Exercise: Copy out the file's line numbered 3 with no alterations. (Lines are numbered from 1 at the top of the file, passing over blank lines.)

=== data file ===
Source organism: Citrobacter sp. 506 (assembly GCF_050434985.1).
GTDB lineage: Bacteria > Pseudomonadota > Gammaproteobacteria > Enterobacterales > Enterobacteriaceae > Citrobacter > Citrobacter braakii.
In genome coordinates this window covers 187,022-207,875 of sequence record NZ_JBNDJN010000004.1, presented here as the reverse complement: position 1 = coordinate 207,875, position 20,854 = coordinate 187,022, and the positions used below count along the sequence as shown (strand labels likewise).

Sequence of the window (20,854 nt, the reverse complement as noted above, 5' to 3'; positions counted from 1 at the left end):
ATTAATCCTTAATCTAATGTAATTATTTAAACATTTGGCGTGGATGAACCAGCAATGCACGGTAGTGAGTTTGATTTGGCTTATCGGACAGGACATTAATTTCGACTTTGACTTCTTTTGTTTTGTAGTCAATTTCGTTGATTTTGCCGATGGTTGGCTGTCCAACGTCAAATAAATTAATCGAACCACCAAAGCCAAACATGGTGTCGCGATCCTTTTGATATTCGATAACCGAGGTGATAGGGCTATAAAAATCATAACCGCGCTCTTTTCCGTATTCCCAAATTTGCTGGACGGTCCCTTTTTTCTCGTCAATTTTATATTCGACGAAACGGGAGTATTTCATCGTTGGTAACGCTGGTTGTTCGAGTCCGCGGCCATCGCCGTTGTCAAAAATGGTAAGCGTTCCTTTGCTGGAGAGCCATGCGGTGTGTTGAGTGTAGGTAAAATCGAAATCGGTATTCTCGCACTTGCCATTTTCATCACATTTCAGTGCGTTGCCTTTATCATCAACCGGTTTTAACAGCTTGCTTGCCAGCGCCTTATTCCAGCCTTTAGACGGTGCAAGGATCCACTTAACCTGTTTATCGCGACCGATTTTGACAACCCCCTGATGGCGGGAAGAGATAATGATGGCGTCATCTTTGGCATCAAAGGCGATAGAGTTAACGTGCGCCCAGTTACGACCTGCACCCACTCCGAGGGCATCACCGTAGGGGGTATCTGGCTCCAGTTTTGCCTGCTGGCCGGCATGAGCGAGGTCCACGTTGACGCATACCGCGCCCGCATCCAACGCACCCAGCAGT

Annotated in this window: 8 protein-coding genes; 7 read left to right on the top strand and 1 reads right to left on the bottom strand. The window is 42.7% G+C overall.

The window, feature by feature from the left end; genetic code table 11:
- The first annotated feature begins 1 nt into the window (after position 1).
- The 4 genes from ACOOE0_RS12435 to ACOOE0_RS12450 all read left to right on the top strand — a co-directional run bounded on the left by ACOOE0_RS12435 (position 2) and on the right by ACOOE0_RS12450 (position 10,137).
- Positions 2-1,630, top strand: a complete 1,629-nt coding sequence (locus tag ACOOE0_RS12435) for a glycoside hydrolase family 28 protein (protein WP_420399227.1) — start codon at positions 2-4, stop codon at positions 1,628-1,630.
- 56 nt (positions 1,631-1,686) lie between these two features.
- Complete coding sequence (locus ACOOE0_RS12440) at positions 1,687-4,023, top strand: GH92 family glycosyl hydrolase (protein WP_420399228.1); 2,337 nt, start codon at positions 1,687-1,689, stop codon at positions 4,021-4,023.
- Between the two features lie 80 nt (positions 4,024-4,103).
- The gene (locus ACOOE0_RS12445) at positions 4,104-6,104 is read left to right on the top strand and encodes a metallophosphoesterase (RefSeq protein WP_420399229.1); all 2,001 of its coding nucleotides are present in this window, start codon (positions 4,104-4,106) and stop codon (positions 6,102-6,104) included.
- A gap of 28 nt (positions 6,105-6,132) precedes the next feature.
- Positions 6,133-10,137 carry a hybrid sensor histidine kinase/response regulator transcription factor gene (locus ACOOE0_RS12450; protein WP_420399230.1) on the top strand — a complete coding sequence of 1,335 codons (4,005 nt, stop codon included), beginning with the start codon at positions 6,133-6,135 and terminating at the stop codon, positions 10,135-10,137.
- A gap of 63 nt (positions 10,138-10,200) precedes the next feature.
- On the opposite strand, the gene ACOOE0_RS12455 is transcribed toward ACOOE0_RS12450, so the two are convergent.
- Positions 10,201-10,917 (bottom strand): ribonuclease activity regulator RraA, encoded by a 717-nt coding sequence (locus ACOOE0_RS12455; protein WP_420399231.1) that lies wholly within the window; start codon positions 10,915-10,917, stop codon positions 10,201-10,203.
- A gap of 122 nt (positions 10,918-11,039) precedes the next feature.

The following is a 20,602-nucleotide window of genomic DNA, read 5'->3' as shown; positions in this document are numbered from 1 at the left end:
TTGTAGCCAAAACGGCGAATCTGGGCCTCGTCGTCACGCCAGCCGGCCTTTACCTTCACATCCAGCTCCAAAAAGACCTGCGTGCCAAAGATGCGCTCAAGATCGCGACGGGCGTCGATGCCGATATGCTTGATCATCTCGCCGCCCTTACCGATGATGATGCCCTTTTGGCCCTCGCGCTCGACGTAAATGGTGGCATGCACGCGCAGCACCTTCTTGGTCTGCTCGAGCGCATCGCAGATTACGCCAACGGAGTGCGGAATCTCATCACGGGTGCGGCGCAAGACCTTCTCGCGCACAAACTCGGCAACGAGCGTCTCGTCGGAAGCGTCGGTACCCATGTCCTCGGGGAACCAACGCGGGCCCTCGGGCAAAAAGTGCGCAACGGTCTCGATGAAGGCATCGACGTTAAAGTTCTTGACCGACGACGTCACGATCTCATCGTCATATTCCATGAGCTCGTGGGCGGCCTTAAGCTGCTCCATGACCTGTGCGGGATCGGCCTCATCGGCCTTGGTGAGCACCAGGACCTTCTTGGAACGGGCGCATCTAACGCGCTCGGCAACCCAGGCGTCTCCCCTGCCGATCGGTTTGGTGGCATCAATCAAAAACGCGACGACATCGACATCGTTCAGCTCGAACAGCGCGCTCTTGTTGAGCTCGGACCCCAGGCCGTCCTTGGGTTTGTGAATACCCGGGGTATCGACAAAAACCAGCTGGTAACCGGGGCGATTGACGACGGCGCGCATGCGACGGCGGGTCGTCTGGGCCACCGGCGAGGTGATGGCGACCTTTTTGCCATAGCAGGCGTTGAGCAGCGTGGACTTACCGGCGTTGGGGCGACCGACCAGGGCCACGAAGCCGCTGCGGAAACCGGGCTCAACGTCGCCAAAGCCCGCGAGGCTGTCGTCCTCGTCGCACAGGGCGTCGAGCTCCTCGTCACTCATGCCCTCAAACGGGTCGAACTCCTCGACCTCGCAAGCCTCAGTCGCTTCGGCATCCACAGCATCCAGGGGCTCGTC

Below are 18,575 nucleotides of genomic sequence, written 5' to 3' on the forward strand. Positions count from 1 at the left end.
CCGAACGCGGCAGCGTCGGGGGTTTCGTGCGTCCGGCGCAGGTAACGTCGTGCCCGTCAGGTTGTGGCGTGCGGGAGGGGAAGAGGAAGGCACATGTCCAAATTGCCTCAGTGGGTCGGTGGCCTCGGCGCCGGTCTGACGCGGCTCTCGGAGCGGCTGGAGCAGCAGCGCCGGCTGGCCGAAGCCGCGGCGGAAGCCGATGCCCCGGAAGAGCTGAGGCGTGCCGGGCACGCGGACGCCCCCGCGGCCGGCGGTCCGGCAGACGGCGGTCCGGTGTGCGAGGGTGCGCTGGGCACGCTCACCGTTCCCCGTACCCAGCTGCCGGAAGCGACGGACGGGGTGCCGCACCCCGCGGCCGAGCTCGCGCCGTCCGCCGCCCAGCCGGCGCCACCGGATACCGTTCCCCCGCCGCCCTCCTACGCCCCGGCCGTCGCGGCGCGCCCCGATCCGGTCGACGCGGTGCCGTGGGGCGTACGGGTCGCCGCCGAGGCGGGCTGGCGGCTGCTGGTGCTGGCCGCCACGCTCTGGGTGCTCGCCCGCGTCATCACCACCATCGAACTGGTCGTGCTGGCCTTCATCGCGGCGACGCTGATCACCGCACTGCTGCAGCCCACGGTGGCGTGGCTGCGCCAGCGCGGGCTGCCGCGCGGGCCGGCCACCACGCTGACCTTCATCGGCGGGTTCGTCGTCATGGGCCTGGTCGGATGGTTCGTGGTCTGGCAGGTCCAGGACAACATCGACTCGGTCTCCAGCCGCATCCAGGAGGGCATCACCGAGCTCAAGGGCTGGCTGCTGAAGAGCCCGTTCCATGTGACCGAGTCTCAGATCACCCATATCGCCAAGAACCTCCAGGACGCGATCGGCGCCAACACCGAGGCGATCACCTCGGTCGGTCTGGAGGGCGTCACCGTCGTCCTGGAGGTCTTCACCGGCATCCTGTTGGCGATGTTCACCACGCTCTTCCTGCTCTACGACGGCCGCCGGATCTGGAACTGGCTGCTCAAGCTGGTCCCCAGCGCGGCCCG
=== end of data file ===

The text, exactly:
In genome coordinates this window covers 187,022-207,875 of sequence record NZ_JBNDJN010000004.1, presented here as the reverse complement: position 1 = coordinate 207,875, position 20,854 = coordinate 187,022, and the positions used below count along the sequence as shown (strand labels likewise).